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No One Uses Your BI System. The Truth is: Only 10% of Your Staff Would Even be Able to.


Dear Head of BI, I know the truth is sometimes hard to bear, but in the end, it does not help anyone to close their eyes to it. Yes, you have a great BI system/analysis tool/Self-built-DWH-with-attached-visualization-thingy. Yes, you designed it exactly according to the fuzzy requirements of your business users (if they actually answered your requirements questionnaire) and you can work with it really well. Yes, that IS great for you and your analysts and controllers, and for the people who are your direct report recipients – the only problem is that it doesn’t help anybody else. Let me explain why.


1) You cannot analyze everything for everyone

Believe me, many have tried. Whole armies of analysts and controllers have lived according to the supplier principle for decades: "Tell me what numbers you need, I'll give them to you." This principle, with its underlying service promise, is certainly worthy of honor, but it could only work as long as businesses could still move at a more leisurely pace – because if a person (or let it be a team) is the supplier for all in such tasks, this inevitably results in a bottleneck, which costs time. However, the sacrifice of this time is no longer an option; especially because data availability is far more important today than ever before – far more business stakeholders need your data, and far more data is needed by those stakeholders (and, as I said, far more quickly). That leaves only one conclusion: the supplier principle is no longer sustainable. In fact, it failed years ago – but is still in common practice.


2) It is no longer just about reporting and analysis

As I mentioned earlier, the availability of (or actually, the value added from) data is far more important today than ever before. For your analysts and controllers, this does not change a lot, because their job has always been about reporting and analysis. But the difference is that in the past, anything that had to do with numbers throughout the company was somehow about reporting and analysis – but that's not the case today. Yes, reporting is still important for creating transparency at all levels in the company. And yes, analysis is still important for exploring connections and correlations as well as for exposing risks and potentials. But in addition to these two pillars of data-driven work, today there are a third and fourth pillar – and here is where the 90% of your colleagues are, for which your solution actually cannot fit:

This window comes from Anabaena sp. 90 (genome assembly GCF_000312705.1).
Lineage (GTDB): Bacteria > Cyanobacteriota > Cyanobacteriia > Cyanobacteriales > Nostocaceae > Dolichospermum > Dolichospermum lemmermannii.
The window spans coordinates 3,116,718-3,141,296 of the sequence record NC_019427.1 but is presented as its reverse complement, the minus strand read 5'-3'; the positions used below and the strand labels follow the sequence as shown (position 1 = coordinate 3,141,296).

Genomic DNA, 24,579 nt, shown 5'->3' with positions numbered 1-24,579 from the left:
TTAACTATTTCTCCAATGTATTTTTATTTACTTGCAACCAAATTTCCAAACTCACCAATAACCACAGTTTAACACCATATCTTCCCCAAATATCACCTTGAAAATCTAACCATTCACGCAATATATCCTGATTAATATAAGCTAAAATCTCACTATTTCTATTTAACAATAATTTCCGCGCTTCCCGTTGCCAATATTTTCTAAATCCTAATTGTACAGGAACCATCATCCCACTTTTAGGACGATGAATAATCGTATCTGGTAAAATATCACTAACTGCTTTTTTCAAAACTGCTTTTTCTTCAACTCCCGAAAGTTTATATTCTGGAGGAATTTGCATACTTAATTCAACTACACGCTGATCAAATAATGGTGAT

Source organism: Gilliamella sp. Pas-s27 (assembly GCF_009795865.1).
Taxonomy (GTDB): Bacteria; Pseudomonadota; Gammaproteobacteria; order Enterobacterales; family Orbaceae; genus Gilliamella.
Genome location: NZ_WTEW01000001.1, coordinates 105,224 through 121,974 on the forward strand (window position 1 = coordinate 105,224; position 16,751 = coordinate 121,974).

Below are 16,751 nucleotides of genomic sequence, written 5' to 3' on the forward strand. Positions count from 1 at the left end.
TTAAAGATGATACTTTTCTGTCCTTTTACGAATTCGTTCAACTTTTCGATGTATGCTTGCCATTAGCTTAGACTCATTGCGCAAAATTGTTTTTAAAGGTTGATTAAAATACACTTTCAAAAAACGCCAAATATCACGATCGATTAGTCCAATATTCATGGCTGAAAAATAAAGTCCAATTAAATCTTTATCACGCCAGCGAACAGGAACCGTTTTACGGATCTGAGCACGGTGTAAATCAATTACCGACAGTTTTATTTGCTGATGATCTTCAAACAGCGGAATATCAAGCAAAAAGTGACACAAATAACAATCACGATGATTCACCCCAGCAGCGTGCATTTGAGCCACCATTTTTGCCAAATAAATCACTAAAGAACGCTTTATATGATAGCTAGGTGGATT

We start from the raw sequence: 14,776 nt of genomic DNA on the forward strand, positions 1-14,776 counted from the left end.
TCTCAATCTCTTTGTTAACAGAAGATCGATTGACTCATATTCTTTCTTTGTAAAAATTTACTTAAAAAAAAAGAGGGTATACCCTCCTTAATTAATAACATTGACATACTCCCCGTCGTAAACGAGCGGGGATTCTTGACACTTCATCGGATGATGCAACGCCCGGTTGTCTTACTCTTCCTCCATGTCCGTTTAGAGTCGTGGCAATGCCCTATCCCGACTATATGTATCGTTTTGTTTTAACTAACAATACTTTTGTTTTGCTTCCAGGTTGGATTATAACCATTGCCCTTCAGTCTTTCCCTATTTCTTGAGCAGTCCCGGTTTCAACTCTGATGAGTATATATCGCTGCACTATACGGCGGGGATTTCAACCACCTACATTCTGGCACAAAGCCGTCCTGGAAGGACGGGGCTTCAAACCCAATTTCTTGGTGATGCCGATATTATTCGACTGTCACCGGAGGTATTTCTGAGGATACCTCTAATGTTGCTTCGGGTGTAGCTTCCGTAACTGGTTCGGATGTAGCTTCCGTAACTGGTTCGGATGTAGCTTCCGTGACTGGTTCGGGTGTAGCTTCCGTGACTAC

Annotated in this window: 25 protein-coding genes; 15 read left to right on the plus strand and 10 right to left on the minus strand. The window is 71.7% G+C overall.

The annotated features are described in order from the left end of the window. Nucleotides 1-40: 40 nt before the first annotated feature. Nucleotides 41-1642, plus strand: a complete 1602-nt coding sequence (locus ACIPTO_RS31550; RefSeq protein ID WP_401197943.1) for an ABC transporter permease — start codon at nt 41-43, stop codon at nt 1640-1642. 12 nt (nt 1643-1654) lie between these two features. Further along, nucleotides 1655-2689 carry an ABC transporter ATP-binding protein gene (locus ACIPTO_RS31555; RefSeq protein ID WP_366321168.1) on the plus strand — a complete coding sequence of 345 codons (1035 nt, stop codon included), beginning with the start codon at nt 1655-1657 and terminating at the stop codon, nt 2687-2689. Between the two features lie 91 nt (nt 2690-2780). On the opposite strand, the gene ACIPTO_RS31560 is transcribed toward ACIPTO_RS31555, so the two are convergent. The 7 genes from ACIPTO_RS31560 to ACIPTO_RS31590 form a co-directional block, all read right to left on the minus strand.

• Pillar # 3: Data for better and faster decision-making at the operational level. How much budget should I put into which campaign? Which products should be promoted where? How much do I have to reorder of product X and Y? The key to success in the data-driven answering of operational questions of this nature is: easy handling of the appropriate data tools for the appropriate colleagues in operational roles, because these are not analysts, controllers or BI experts by nature. And because their competencies lie elsewhere than in virtuoso handling of numbers and databases, they need tools other than yours – customized for their particular task. On top of that, they probably need some other data, maybe even from other systems – so overall, a larger or more holistic database is likely to be needed than is available in your DWH, which is primarily tailored to your own needs.